FOR IMMEDIATE RELEASE:
August 15, 2022

MEDIA CONTACT:
Christina Claassen, Marketing & PR Manager
Whatcom Museum
cmclaassen@cob.org
(360) 778-8936
https://www.whatcommuseum.org/

Whatcom Museum Presents Story-filled Paintings by Nationally Exhibited Artist Andrea Joyce Heimer

Andrea Joyce Heimer’s largely biographical acrylic and oil pastel paintings will be on exhibit in “Holy Mountain,” many for the first time, at the Whatcom Museum’s Lightcatcher building, Sept. 10, 2022 through Jan. 8, 2023. Based in Whatcom County, Heimer’s work has gained national attention and has been shown in galleries, exhibitions and art fairs throughout the country.

Over the course of the pandemic Heimer spent many hours in nature—as much as she once did in childhood. Having grown up in Montana, she is familiar with land that stretches out in all directions under a big sky and where pine covered mountains skirt brutally desolate badlands.

The Montana landscape is omnipresent in her densely populated, story-filled paintings. Each mountain, stream, prairie and butte are as much characters in the work as the human figures that teem within.

Though Heimer often reflects on her childhood experiences in Montana, viewers will recognize Mt. Baker, Racehorse Falls and other isolated locales around Western Washington that the artist explores these days.

The Museum will present 17 of Heimer’s paintings, in which symbolic figures navigate wild terrains with varying degrees of success. The paintings are paired with lengthy titles hand-written on the walls by Heimer herself, giving a confessional peek into her sweeping visual narratives.

Curator of Art Amy Chaloupka, who has worked with Heimer a few times over her career says, “Heimer has an incredible ability to fill her scenes with so much activity and information, while working within the confines of a uniquely flattened picture plane. Her layered processes of combining hand painted brush strokes, precisely stenciled elements and detailed hand drawn pattern-work, makes her figures appear fully entwined with their surroundings. Her storylines are both deeply personal yet speak to universal themes of connection and loneliness and a search for self.”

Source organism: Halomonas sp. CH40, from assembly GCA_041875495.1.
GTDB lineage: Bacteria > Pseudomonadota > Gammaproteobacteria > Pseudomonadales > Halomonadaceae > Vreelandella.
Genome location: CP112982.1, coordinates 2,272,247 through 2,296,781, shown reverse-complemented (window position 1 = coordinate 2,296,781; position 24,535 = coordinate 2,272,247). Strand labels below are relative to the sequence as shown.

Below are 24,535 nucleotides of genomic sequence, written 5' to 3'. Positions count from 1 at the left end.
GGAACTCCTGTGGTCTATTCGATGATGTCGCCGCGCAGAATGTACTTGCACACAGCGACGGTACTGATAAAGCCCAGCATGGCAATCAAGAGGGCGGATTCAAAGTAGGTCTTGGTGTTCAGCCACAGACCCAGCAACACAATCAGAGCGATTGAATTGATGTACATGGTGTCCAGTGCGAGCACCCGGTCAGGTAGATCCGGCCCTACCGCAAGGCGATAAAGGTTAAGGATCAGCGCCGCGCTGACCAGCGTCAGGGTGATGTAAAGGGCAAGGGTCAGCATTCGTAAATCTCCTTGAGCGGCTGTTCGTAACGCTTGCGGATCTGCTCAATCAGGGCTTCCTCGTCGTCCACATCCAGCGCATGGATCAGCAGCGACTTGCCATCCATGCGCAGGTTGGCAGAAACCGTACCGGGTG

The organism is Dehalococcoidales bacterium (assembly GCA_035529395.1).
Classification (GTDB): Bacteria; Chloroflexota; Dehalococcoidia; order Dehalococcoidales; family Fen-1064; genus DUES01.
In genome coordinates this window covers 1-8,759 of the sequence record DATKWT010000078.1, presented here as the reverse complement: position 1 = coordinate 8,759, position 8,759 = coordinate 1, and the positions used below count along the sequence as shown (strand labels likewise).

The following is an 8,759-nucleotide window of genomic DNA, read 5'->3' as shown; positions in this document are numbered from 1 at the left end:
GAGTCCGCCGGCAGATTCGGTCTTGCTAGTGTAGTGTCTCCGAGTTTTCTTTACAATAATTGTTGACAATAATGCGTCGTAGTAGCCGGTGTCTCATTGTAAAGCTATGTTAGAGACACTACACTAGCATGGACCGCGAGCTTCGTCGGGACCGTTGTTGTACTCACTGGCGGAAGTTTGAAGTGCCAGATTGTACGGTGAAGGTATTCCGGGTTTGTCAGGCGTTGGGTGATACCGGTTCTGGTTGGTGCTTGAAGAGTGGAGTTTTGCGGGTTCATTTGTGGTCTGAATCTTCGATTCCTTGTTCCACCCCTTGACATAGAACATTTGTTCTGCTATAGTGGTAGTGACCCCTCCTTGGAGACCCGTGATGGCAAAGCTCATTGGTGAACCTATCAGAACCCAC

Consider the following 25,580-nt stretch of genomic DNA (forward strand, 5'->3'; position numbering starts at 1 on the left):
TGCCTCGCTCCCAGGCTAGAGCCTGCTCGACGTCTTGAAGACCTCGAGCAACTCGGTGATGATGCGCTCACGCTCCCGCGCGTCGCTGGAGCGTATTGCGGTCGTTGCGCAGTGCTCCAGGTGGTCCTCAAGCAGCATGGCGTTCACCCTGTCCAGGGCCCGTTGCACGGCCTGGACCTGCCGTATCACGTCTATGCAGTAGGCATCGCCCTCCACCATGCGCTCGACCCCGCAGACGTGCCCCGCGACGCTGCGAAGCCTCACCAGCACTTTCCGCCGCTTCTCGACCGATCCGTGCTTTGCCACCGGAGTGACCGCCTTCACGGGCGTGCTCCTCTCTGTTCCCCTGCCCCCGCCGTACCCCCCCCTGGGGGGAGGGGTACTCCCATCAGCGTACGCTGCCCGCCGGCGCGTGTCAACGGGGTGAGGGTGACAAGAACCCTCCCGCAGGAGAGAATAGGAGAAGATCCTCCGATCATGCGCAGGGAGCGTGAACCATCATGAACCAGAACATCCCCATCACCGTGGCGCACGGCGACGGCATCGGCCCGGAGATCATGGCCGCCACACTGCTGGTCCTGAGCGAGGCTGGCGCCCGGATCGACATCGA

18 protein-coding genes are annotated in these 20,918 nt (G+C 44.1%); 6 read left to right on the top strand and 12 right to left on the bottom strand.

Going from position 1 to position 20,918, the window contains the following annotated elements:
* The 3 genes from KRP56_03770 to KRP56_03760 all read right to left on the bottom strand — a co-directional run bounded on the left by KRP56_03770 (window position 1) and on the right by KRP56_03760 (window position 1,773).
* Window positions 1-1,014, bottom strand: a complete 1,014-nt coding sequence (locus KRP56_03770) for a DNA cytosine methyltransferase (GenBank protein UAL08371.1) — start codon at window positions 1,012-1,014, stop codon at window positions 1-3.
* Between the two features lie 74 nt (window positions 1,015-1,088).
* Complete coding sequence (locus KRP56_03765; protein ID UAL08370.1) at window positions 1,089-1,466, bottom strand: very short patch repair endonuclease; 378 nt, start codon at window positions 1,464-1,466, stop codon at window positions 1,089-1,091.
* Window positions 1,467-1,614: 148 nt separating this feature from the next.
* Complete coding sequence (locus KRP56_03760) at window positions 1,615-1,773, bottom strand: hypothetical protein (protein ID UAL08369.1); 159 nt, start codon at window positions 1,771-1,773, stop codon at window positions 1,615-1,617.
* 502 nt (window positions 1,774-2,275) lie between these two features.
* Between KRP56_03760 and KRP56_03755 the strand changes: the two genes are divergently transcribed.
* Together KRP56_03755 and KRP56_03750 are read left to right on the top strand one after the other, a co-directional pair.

Heimer received her MFA from the New Hampshire Institute of Art in Manchester, New Hampshire. Her work has been exhibited at Nicelle Beauchene Gallery, New York; Colombo Gallery, Milan; CG2 Gallery, Nashville; Linda Hodges Gallery, Seattle; Pennsylvania Academy of Fine Art, Philadelphia; Andrew Edlin Gallery, New York and Franklin Parrasch Gallery, New York. Her work has also been covered in media outlets including The Wall Street Journal, Art in America, The New York Times, The New Yorker, New American Paintings, and Huffington Post. She is represented by Nino Mier Gallery in Los Angeles, Calif.

About the Whatcom Museum:
The Whatcom Museum in Bellingham, Wash., offers a variety of exhibitions, programs, tours and activities about art, nature and Northwest history for all ages. Its multi-building campus is in the heart of Bellingham's downtown Arts District. The Lightcatcher building, 250 Flora St., and Old City Hall, 121 Prospect St., are open Thursdays – Sundays, Noon – 5 PM. For more information about our exhibitions and admission visit www.whatcommuseum.org

The Whatcom Museum acknowledges that we gather on the traditional territory of the Lhaq’temish – Lummi People – and the Nuxwsá7aq – Nooksack People – who have lived in the Coast Salish region from time immemorial. The Museum honors our relationship with all of our Coast Salish neighbors and our shared responsibilities to their homeland where we all reside today.

        We acknowledge that Whatcom County is located on the unceded territory of the Coast Salish Peoples. They cared for the lands that included what we’d call the Puget Sound region, Vancouver Island and British Columbia since time immemorial. This gives us the great obligation and opportunity to learn how to care for our surrounding areas and all the natural and human resources we require to live. We express our deepest respect and gratitude for our indigenous neighbors, the Lummi Nation and Nooksack Tribe, for their enduring care and protection of our shared lands and waterways.
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